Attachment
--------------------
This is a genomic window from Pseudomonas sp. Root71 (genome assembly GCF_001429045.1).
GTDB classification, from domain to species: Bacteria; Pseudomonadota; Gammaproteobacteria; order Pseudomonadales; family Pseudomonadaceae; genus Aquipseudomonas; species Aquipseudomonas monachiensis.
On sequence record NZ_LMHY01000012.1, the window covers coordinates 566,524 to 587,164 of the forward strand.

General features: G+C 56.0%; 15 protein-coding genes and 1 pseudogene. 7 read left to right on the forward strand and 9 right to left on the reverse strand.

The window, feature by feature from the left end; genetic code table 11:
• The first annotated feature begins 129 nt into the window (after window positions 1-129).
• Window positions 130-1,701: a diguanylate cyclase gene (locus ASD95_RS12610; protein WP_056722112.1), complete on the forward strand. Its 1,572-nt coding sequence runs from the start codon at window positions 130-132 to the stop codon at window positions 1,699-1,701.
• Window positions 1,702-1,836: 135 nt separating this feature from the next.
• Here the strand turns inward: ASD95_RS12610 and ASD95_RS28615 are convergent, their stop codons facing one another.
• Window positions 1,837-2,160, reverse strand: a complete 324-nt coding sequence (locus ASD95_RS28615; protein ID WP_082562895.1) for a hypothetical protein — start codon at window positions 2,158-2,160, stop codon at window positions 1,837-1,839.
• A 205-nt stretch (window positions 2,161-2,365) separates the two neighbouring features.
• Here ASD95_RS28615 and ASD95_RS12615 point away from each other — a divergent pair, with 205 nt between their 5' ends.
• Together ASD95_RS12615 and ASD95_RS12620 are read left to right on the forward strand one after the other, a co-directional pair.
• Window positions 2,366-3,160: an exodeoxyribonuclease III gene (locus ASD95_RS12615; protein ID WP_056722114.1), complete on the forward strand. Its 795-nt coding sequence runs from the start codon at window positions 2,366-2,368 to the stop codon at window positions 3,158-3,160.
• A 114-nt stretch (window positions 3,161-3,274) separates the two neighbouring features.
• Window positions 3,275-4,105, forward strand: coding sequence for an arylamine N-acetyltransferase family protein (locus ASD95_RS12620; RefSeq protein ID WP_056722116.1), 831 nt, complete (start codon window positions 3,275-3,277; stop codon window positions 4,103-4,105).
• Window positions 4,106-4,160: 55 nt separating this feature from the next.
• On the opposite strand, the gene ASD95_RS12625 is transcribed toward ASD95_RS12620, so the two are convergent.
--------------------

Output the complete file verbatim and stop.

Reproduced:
This is a genomic window from Pseudomonas sp. Root71 (genome assembly GCF_001429045.1).
GTDB classification, from domain to species: Bacteria; Pseudomonadota; Gammaproteobacteria; order Pseudomonadales; family Pseudomonadaceae; genus Aquipseudomonas; species Aquipseudomonas monachiensis.
On sequence record NZ_LMHY01000012.1, the window covers coordinates 566,524 to 587,164 of the forward strand.

General features: G+C 56.0%; 15 protein-coding genes and 1 pseudogene. 7 read left to right on the forward strand and 9 right to left on the reverse strand.

The window, feature by feature from the left end; genetic code table 11:
• The first annotated feature begins 129 nt into the window (after window positions 1-129).
• Window positions 130-1,701: a diguanylate cyclase gene (locus ASD95_RS12610; protein WP_056722112.1), complete on the forward strand. Its 1,572-nt coding sequence runs from the start codon at window positions 130-132 to the stop codon at window positions 1,699-1,701.
• Window positions 1,702-1,836: 135 nt separating this feature from the next.
• Here the strand turns inward: ASD95_RS12610 and ASD95_RS28615 are convergent, their stop codons facing one another.
• Window positions 1,837-2,160, reverse strand: a complete 324-nt coding sequence (locus ASD95_RS28615; protein ID WP_082562895.1) for a hypothetical protein — start codon at window positions 2,158-2,160, stop codon at window positions 1,837-1,839.
• A 205-nt stretch (window positions 2,161-2,365) separates the two neighbouring features.
• Here ASD95_RS28615 and ASD95_RS12615 point away from each other — a divergent pair, with 205 nt between their 5' ends.
• Together ASD95_RS12615 and ASD95_RS12620 are read left to right on the forward strand one after the other, a co-directional pair.
• Window positions 2,366-3,160: an exodeoxyribonuclease III gene (locus ASD95_RS12615; protein ID WP_056722114.1), complete on the forward strand. Its 795-nt coding sequence runs from the start codon at window positions 2,366-2,368 to the stop codon at window positions 3,158-3,160.
• A 114-nt stretch (window positions 3,161-3,274) separates the two neighbouring features.
• Window positions 3,275-4,105, forward strand: coding sequence for an arylamine N-acetyltransferase family protein (locus ASD95_RS12620; RefSeq protein ID WP_056722116.1), 831 nt, complete (start codon window positions 3,275-3,277; stop codon window positions 4,103-4,105).
• Window positions 4,106-4,160: 55 nt separating this feature from the next.
• On the opposite strand, the gene ASD95_RS12625 is transcribed toward ASD95_RS12620, so the two are convergent.